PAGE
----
I met with a man in our Tillsonburg office who had been in a common-law relationship. There was a split and he left the house while she remained in the property as per their agreement. She was making the mortgage payments on the property and maintaining the house. After a while she could no longer afford the house and ResMor Trust seized the property in 2012 legally by Power of Sale. On March 4, 2015 he received a notice from CMHC (Central Mortgage and Housing Corporation) that they were pursuing him for $38,528.36 – the deficiency on the house after the sale by ResMor Trust.
What the man did not realize was that his ex-common-law spouse had filed a bankruptcy, therefore protecting herself from the debt. He was stunned that he owed CMHC $38,000, with all the accumulated fees and interest. He had no other debt and is now faced with a huge debt that couldn’t be ignored.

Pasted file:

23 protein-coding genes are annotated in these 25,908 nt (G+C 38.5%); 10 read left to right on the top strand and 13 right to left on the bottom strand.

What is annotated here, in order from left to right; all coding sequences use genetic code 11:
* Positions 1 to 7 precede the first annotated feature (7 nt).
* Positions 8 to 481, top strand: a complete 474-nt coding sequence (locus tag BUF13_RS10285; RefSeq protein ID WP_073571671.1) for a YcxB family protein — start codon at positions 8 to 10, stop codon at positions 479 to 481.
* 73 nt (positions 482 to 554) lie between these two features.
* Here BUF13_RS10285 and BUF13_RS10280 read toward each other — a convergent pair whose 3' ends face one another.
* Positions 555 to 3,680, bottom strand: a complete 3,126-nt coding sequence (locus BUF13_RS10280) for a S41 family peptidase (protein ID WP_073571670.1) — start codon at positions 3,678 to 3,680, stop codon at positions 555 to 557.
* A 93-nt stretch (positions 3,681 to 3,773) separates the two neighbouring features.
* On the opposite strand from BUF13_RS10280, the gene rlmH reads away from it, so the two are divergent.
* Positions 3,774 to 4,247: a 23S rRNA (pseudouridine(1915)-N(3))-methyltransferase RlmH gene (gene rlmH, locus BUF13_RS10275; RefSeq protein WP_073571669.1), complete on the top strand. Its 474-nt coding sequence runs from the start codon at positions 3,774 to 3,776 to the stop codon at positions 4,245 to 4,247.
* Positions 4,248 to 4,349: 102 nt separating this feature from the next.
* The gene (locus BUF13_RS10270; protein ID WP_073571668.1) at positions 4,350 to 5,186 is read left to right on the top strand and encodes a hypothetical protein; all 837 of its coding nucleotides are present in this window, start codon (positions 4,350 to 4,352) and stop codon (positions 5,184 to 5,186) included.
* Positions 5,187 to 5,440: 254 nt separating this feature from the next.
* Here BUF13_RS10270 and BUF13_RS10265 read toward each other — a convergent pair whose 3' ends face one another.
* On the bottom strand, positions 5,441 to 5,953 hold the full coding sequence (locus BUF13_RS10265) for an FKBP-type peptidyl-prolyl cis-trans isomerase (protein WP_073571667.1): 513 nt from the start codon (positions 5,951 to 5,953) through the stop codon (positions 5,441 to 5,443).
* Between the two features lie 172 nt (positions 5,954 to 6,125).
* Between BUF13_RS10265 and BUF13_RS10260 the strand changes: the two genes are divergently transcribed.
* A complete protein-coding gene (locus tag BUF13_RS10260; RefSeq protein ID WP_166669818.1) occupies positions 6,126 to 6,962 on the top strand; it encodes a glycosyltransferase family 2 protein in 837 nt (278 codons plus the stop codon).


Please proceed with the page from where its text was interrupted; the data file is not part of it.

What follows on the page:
I advised him that the problem with leaving a place of residence that your name is attached to, is that you don’t know whether the mortgage payments are being made. He was still responsible for the mortgage.
Had he made efforts to ensure the mortgage was being paid? Perhaps he could have taken over control and tried to catch up on the payments. Then try selling the house himself to at least break even; avoiding having to file bankruptcy or a consumer proposal.
But it was too late to consider those options now. He couldn’t change the past and had to look at which option was best for him to deal with the large debt.